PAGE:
Unions are holding a national meeting today in Sydney to develop solutions to the growing problem of climate change and global warming that will protect jobs, including those of coal miners, and at the same time put Australian industries on a more environmentally sustainable footing.


The Union Forum on Global Warming and Sustainable Energy is being chaired by ACTU President Sharan Burrow and will hear today from experts on the problem of climate change as well as the Shadow Minister for the Environment Mr Peter Garrett.


Ms Burrow said of the forum:


“This event is an important step in formulating a clear policy direction for the union movement which is a significant voice in industry and environmental sustainability. The main aim is for the union movement to take a stronger role in providing leadership on climate change.


“Climate change one of the most urgent problems the world faces today and we must act now – not in 10 years time and this conference is another step towards securing an energy future for Australia that strikes the right balance between sustainability of industry and security of employment.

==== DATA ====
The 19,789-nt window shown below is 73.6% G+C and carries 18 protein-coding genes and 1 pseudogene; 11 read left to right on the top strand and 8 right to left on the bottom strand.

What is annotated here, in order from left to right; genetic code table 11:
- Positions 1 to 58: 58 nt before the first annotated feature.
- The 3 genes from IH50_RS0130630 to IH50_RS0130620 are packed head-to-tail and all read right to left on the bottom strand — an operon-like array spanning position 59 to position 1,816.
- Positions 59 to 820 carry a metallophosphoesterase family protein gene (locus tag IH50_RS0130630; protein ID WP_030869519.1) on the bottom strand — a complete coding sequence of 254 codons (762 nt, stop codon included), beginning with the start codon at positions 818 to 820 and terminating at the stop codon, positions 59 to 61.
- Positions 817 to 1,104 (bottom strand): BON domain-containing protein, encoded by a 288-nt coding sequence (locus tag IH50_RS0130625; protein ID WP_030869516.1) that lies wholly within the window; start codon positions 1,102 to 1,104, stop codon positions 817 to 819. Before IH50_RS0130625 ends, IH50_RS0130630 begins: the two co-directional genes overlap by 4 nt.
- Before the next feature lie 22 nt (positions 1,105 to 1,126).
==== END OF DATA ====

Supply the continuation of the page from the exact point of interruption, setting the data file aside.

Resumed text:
“Australia is indeed the lucky country when it comes to natural resources, including wind and solar and we need to be leading the world in clean and green technology by investing in renewable energy sources, creating more sustainable agricultural industries and meeting the scientific challenge of clean coal and gas power generation.


“Today we will be hearing from experts, including Don Henry (ACF), Tony Maher (CFMEU), and Peter Garrett (ALP). The discussion will centre on the following areas:

  • carbon trading options
  • clean coal and gas technologies
  • renewable energy
  • water management
  •  ethical investment 
  • sustainable development including greater use of green building codes.


    “We need better solutions than the Howard Government is putting forward. Nuclear energy is not right for Australia and the union movement is aiming to show that we have a number of options available to us that are more sustainable and job-friendly than the nuclear path.


    “There are indeed some things that could be done straight away to get Australia back on the right track with climate change, including but not limited to: signing the Kyoto Protocol and ending our international isolation on global warming, participation in international carbon-trading efforts and joining with other nations to be a positive example to other big emitters of greenhouse gases.


    “Australia’s unions have a responsibility to find and implement solutions to climate change and global warming that protect jobs and do not destabilize our industries. Indeed, the development of renewable energy sources and cleaner technologies offer the prospect of new growth areas for jobs and the Australian economy that need to be urgently explored,” said Ms Burrow.